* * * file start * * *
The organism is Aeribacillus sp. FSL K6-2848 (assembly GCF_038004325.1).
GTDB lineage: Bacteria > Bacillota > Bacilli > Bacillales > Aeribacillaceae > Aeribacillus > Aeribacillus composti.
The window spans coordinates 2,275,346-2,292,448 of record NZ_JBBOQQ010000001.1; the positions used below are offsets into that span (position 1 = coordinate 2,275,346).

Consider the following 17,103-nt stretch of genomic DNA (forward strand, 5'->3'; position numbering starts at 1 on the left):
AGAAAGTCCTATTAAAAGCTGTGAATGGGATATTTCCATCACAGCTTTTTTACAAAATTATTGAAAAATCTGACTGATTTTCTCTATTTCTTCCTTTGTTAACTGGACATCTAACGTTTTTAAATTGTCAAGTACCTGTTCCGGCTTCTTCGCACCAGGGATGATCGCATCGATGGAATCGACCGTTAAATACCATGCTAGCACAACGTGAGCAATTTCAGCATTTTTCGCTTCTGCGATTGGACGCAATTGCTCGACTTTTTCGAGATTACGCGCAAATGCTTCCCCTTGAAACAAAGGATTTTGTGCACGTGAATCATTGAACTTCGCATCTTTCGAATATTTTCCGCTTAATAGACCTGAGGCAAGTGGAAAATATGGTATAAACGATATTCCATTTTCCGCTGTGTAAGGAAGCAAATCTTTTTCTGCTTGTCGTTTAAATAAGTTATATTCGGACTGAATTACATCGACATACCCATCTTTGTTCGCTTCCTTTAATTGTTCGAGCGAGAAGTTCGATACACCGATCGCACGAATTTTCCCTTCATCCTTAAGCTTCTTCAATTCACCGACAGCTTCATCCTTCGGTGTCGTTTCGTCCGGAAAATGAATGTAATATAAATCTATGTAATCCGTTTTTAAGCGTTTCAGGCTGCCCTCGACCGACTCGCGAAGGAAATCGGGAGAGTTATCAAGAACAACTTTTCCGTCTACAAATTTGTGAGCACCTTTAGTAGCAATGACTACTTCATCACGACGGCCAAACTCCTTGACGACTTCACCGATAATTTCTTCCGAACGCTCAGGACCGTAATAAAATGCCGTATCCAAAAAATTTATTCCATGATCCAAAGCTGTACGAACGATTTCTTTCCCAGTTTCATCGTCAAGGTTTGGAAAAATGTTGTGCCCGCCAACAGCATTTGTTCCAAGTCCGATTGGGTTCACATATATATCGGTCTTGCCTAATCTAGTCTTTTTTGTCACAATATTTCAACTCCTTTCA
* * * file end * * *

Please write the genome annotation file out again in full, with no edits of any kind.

The organism is Aeribacillus sp. FSL K6-2848 (assembly GCF_038004325.1).
GTDB lineage: Bacteria > Bacillota > Bacilli > Bacillales > Aeribacillaceae > Aeribacillus > Aeribacillus composti.
The window spans coordinates 2,275,346-2,292,448 of record NZ_JBBOQQ010000001.1; the positions used below are offsets into that span (position 1 = coordinate 2,275,346).

Consider the following 17,103-nt stretch of genomic DNA (forward strand, 5'->3'; position numbering starts at 1 on the left):
AGAAAGTCCTATTAAAAGCTGTGAATGGGATATTTCCATCACAGCTTTTTTACAAAATTATTGAAAAATCTGACTGATTTTCTCTATTTCTTCCTTTGTTAACTGGACATCTAACGTTTTTAAATTGTCAAGTACCTGTTCCGGCTTCTTCGCACCAGGGATGATCGCATCGATGGAATCGACCGTTAAATACCATGCTAGCACAACGTGAGCAATTTCAGCATTTTTCGCTTCTGCGATTGGACGCAATTGCTCGACTTTTTCGAGATTACGCGCAAATGCTTCCCCTTGAAACAAAGGATTTTGTGCACGTGAATCATTGAACTTCGCATCTTTCGAATATTTTCCGCTTAATAGACCTGAGGCAAGTGGAAAATATGGTATAAACGATATTCCATTTTCCGCTGTGTAAGGAAGCAAATCTTTTTCTGCTTGTCGTTTAAATAAGTTATATTCGGACTGAATTACATCGACATACCCATCTTTGTTCGCTTCCTTTAATTGTTCGAGCGAGAAGTTCGATACACCGATCGCACGAATTTTCCCTTCATCCTTAAGCTTCTTCAATTCACCGACAGCTTCATCCTTCGGTGTCGTTTCGTCCGGAAAATGAATGTAATATAAATCTATGTAATCCGTTTTTAAGCGTTTCAGGCTGCCCTCGACCGACTCGCGAAGGAAATCGGGAGAGTTATCAAGAACAACTTTTCCGTCTACAAATTTGTGAGCACCTTTAGTAGCAATGACTACTTCATCACGACGGCCAAACTCCTTGACGACTTCACCGATAATTTCTTCCGAACGCTCAGGACCGTAATAAAATGCCGTATCCAAAAAATTTATTCCATGATCCAAAGCTGTACGAACGATTTCTTTCCCAGTTTCATCGTCAAGGTTTGGAAAAATGTTGTGCCCGCCAACAGCATTTGTTCCAAGTCCGATTGGGTTCACATATATATCGGTCTTGCCTAATCTAGTCTTTTTTGTCACAATATTTCAACTCCTTTCA